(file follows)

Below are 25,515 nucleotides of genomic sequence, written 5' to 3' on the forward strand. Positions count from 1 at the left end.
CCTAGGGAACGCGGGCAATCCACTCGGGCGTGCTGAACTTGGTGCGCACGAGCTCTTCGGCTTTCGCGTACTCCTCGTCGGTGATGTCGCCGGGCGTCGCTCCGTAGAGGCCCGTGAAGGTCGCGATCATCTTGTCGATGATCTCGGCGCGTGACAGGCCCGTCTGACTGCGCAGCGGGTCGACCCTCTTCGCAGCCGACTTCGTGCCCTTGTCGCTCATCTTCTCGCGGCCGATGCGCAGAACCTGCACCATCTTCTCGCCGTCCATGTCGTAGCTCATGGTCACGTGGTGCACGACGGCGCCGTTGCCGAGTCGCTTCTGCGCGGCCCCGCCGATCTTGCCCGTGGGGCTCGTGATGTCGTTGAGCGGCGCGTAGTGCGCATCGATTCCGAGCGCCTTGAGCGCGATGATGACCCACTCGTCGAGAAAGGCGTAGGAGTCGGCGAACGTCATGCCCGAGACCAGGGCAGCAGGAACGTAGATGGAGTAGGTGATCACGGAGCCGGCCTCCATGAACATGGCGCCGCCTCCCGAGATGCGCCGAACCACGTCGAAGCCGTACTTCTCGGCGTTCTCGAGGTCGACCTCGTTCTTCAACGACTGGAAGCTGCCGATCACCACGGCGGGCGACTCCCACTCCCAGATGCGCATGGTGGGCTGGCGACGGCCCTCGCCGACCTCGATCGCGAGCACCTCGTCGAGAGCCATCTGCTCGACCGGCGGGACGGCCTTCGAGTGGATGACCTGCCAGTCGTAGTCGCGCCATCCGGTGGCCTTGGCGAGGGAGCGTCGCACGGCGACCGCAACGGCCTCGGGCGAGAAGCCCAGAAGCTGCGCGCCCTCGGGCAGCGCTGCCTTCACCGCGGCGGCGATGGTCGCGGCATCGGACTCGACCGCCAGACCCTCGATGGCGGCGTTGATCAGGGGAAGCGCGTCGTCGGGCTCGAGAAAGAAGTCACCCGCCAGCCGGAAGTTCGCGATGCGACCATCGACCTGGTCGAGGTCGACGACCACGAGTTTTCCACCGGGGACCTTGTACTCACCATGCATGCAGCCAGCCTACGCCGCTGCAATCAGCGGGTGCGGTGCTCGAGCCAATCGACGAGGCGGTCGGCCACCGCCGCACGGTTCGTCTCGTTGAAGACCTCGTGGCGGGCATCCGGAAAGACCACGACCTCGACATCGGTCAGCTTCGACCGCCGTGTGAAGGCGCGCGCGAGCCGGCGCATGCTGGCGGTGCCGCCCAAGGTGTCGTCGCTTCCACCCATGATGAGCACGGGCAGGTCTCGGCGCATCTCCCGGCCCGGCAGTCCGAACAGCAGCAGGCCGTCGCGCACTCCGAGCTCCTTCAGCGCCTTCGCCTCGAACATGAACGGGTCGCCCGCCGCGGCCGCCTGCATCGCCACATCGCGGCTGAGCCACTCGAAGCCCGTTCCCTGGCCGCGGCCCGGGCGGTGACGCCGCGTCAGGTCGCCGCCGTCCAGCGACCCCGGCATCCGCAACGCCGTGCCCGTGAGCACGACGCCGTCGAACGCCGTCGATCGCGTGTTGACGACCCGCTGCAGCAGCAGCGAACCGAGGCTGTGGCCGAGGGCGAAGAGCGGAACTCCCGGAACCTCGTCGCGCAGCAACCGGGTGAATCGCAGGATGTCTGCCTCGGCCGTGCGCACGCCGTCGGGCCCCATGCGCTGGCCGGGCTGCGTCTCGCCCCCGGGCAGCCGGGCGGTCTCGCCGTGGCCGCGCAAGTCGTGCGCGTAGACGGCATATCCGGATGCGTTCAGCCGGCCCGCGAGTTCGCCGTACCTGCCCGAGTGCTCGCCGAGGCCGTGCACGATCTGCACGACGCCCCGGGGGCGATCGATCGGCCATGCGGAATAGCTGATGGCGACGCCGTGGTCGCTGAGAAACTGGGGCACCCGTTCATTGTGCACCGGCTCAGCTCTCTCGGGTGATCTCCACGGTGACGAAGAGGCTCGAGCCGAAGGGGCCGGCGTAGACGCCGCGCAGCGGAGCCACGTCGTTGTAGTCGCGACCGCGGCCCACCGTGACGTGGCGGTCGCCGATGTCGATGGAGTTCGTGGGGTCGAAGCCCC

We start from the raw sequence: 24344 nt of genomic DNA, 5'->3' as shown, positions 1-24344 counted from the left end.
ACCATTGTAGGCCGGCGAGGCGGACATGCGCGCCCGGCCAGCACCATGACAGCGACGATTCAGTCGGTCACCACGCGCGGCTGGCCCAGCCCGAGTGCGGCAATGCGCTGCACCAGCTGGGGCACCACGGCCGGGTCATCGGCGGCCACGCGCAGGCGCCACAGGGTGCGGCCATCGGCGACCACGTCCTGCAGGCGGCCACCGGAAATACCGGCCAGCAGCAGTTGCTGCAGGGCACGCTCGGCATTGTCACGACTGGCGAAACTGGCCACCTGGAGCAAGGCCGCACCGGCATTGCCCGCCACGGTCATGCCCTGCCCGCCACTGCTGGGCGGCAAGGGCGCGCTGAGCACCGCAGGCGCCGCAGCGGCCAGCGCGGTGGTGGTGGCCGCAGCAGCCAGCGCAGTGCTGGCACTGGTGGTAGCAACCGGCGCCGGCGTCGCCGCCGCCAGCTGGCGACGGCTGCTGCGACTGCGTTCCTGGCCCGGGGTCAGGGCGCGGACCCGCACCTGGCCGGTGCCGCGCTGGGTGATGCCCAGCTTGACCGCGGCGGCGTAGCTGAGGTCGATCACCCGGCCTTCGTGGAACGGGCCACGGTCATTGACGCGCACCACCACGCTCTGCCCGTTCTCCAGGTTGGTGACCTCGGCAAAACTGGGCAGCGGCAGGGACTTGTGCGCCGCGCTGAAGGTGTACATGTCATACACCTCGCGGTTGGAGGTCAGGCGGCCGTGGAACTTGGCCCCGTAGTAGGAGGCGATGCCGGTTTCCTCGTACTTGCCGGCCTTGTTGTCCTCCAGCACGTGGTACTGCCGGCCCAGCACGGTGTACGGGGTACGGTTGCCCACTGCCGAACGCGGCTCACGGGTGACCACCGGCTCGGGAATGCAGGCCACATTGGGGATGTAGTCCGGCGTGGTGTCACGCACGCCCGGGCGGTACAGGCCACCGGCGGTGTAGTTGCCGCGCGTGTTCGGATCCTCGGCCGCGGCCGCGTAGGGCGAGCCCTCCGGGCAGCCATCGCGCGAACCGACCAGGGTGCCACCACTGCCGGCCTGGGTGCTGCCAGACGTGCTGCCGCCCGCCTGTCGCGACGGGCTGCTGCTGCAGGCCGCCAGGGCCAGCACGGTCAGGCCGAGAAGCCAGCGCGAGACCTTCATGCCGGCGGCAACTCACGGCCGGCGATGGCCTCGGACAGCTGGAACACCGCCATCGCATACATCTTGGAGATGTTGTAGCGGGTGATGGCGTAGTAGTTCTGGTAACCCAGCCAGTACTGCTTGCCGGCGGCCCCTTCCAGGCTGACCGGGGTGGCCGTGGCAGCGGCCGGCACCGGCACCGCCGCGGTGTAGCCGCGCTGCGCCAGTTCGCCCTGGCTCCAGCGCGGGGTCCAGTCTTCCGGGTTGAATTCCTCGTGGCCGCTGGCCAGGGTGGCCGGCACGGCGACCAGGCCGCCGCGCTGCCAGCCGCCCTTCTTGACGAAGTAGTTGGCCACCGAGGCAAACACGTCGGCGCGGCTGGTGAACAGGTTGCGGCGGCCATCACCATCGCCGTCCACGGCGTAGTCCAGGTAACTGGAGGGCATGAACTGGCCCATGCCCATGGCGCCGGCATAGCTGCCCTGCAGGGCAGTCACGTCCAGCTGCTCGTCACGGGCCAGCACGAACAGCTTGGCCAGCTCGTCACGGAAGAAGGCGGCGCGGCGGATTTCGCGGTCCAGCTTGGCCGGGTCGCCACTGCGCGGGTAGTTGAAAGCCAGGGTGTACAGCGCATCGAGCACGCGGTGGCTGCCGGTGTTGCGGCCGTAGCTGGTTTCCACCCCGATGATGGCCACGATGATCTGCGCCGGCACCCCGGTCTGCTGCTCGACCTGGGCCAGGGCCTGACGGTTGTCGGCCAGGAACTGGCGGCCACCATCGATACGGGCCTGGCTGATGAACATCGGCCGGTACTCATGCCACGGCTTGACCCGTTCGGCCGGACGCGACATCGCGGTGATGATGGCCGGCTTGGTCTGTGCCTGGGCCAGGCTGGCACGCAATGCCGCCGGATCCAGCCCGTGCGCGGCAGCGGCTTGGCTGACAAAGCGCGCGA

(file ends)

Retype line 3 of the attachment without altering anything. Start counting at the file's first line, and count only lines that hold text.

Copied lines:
We start from the raw sequence: 24344 nt of genomic DNA, 5'->3' as shown, positions 1-24344 counted from the left end.